For comparison, the oceanic whitetip committed five unprovoked and three provoked attacks, while the shortfin mako dished out 8 unprovoked attacks and 15 provoked.
In the network’s defense, its list featured numerous factors, including fatalities, size, and likelihood to encounter humans, which would obviously put species like the great white above many other known attackers, but in terms of raw attack data, blacktips and spinners deserve our respect.
They are also species humans are likely to encounter in shallow water along beaches, where anglers tote stringers of speckled trout and other sport fishes, not to mention the scores of swimmers.
It is also possible blacktips and spinners are responsible for more attacks than ISAF can accurately list.
“Positive identification of attacking sharks is very difficult, since victims rarely make adequate observations of the attacker during the ‘heat’ of the interaction,” according to George H. Burgess of ISAF.
“Tooth remains are seldom found in wounds, and diagnostic characters for many requiem sharks (including blacktips and spinners) are difficult to discern even by trained professionals.
“Realistically, almost any shark in the right size range, roughly 6 feet (1.8 meters) or greater, is a potential threat to humans because, even if a bite is not intended as a directed feeding attempt on a human, the power of the jaw and tooth morphology can lead to injury.”
This does not mean you should start worrying about becoming a blacktips next meal. After all, shark attacks are rare no matter the species. However, you might want to give them a bit more respect because the statistics don’t lie.
Pictures of famous professional anglers like Rick Clunn and Larry Nixon holding beautiful, huge largemouth bass haunted my imagination. I thought the anglers I read about in the magazines were cool but those bass they held were at another level.
Those fish blew my mind.
At this point living near the coast, my freshwater fishing was limited to a gully down the road from my house. Me and other kids in the neighborhood had amazing times there catching garfish, grinnel and bullheads.
That’s all we caught though.
I brought down Creme plastic worms and Beetle Spins I bought at the local tackle shop but the only bites came from grinnel. None of us ever caught a single bass.
One day while fishing that gully, the tide brought in purple water. And I mean solid purple.
No fish bit that day.
I found out a local factory had been dumping plastic dye into the water along with other pollutants and the oxygen levels in the system were very low. Most fish could not live there and the bayou itself was named the most polluted in Texas.
A few months later I ventured down a couple of miles from the house on my bike and came across a rice canal that pumped clean water from the Sabine River into local fields. When I crossed over the levee and saw the water I was stunned. This water was clear like the footage I saw when tv pros Jimmy Houston or Bill Dance fished Florida.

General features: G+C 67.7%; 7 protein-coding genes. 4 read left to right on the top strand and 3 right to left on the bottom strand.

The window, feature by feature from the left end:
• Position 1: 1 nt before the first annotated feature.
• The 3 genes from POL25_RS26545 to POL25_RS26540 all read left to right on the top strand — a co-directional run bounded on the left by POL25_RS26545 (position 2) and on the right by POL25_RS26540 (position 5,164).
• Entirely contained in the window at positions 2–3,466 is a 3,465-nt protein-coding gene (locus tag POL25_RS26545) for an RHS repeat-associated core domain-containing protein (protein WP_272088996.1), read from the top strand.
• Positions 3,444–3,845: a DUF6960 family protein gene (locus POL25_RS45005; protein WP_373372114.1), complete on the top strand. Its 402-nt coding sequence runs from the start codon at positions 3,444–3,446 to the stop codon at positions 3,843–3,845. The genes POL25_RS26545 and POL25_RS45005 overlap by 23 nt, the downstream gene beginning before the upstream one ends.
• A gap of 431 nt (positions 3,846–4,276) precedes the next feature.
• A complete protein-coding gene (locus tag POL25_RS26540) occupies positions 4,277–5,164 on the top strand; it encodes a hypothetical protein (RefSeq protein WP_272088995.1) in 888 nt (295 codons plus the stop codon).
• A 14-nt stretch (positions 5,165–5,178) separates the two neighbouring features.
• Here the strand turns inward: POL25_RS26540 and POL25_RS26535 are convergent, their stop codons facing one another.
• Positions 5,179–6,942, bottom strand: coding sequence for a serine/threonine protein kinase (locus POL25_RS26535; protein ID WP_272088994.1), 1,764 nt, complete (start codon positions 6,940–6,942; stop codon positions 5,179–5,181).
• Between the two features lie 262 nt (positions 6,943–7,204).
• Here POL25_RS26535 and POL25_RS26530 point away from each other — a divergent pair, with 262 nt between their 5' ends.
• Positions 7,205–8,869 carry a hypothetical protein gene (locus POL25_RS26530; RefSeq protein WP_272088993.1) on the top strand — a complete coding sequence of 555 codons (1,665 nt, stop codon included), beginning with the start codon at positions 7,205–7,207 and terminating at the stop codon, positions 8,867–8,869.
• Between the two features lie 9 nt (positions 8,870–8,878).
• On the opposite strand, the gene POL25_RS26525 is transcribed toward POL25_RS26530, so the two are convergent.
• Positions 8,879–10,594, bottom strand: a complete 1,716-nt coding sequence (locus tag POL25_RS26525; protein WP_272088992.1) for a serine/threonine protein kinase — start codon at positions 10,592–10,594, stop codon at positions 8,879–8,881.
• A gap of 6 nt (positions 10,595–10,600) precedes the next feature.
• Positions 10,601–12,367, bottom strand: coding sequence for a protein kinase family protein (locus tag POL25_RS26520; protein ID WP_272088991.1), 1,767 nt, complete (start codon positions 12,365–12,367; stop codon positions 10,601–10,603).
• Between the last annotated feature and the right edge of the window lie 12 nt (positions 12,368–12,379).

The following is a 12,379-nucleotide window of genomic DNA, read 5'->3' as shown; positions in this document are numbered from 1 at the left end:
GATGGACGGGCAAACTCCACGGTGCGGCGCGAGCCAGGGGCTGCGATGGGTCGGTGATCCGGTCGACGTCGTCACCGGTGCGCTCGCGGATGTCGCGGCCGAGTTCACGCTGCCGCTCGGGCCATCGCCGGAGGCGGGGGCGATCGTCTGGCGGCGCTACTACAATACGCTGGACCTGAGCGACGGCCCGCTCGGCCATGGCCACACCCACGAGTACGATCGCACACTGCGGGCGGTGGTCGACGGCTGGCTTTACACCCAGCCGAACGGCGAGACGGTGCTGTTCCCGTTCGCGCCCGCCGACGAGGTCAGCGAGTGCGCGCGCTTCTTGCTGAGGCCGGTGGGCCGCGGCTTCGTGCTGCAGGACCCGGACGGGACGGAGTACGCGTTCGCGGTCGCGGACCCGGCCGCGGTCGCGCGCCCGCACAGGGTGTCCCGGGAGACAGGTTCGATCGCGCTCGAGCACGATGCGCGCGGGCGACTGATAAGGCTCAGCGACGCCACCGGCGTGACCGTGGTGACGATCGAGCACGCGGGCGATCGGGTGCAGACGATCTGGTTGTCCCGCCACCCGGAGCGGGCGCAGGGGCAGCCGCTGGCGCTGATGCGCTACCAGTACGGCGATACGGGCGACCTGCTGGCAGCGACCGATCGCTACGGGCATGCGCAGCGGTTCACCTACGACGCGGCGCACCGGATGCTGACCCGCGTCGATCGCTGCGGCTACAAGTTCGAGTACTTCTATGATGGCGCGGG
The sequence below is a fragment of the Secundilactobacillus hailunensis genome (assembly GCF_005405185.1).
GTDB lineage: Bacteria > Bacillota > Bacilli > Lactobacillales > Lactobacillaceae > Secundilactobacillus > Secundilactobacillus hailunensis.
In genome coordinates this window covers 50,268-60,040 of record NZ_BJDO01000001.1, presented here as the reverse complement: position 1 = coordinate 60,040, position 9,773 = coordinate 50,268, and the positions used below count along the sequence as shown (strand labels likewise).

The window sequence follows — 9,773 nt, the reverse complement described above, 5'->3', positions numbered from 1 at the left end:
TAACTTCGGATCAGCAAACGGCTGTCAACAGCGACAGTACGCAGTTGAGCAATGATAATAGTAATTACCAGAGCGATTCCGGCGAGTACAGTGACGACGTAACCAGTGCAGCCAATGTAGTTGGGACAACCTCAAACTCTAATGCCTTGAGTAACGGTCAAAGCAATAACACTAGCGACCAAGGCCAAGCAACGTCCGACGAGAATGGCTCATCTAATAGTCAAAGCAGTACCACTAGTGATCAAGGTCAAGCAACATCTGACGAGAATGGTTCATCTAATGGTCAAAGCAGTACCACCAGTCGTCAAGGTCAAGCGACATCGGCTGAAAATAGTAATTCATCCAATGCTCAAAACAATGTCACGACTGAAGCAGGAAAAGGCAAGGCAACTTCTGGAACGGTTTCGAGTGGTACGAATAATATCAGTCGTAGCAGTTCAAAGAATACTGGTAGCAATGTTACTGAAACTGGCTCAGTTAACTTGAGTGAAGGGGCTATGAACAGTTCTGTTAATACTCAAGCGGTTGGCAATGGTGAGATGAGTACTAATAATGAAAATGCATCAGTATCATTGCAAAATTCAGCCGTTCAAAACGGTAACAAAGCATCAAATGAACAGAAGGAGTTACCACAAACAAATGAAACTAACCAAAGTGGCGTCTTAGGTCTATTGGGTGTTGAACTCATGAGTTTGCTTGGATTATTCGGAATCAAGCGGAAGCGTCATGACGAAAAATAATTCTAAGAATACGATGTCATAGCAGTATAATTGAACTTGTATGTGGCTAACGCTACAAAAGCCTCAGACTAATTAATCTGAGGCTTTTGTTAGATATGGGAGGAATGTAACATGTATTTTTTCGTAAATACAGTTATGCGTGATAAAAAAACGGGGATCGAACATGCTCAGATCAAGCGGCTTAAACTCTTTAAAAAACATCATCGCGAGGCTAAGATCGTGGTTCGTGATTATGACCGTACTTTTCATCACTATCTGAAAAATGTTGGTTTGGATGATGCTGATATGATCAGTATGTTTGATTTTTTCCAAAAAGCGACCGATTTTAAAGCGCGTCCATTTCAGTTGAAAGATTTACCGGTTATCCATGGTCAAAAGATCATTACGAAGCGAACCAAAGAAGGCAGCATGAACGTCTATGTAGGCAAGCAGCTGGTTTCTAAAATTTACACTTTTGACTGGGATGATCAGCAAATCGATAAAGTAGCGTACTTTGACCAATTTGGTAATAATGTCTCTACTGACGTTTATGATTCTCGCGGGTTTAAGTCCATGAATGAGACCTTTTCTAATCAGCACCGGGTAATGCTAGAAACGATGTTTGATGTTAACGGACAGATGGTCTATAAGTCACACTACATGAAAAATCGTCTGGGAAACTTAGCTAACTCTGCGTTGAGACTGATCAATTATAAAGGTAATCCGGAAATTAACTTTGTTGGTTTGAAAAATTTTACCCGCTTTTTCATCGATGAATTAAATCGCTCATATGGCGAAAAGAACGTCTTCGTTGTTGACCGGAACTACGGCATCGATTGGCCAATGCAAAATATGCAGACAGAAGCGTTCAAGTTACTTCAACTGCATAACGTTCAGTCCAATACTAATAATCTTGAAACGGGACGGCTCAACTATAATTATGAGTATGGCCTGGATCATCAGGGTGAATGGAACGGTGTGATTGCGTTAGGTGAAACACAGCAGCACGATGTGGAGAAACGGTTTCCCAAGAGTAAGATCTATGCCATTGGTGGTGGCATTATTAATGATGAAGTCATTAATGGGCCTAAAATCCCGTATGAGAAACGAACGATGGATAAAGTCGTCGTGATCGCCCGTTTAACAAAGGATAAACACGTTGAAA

Swimming slowly along the shoreline was a largemouth bass. It was a 4-5 pounder.
It looked like Moby Dick to me.
As I pondered the amazing sight, something clicked.
This water wasn’t dingy. It certainly wasn’t purple.
It was clear.
There was lots of vegetation growing and it had bass.
“There must be something to clean water and bass.”
From that day on I made the connection between water quality and quality fisheries.
And it obviously wasn’t just me that had a similar epiphany somewhere down the line.
Just the catch-and-release ethic birthed by bass fishing alone has changed fisheries worldwide.
“There is no doubt that live release of bass during tournaments has elevated the mindful conservation of fishery resources by anglers. Before B.A.S.S. introduced the ‘Don’t Kill Your Catch'” concept in 1972, bass were filleted and donated to the local communities,” said Bassmaster Editor James Hall.
“Once the mindset of catch and release became a part of the bass fishing culture, the management of the sport fish became a priority for both angler satisfaction and tourism industry. Now, the same conservation ethic has been established with other species: walleye, redfish, etc. The angling public sees the benefit of returning fish to the water so they can be caught again.”
Hall said working in the bass fishing industry has had a profound impact on his personal views of conservation.
“Working closely with our conservation director, Gene Gilliland, as well as having relationships with fisheries biologists throughout the country, I have developed a keen interest in water quality issues. I heard about the grass carp release at Lake Austin, which destroyed a killer largemouth fishery, and it makes me sick to my stomach,” Hall said.
“The controversy between “Big Sugar” and the water quality issues they have created below Lake Okeechobee and the Everglades sets a dangerous precedent. And I see a lot of great things, as well, like B.A.S.S. Nation groups adding artificial structures to lakes to improve bass recruitment.”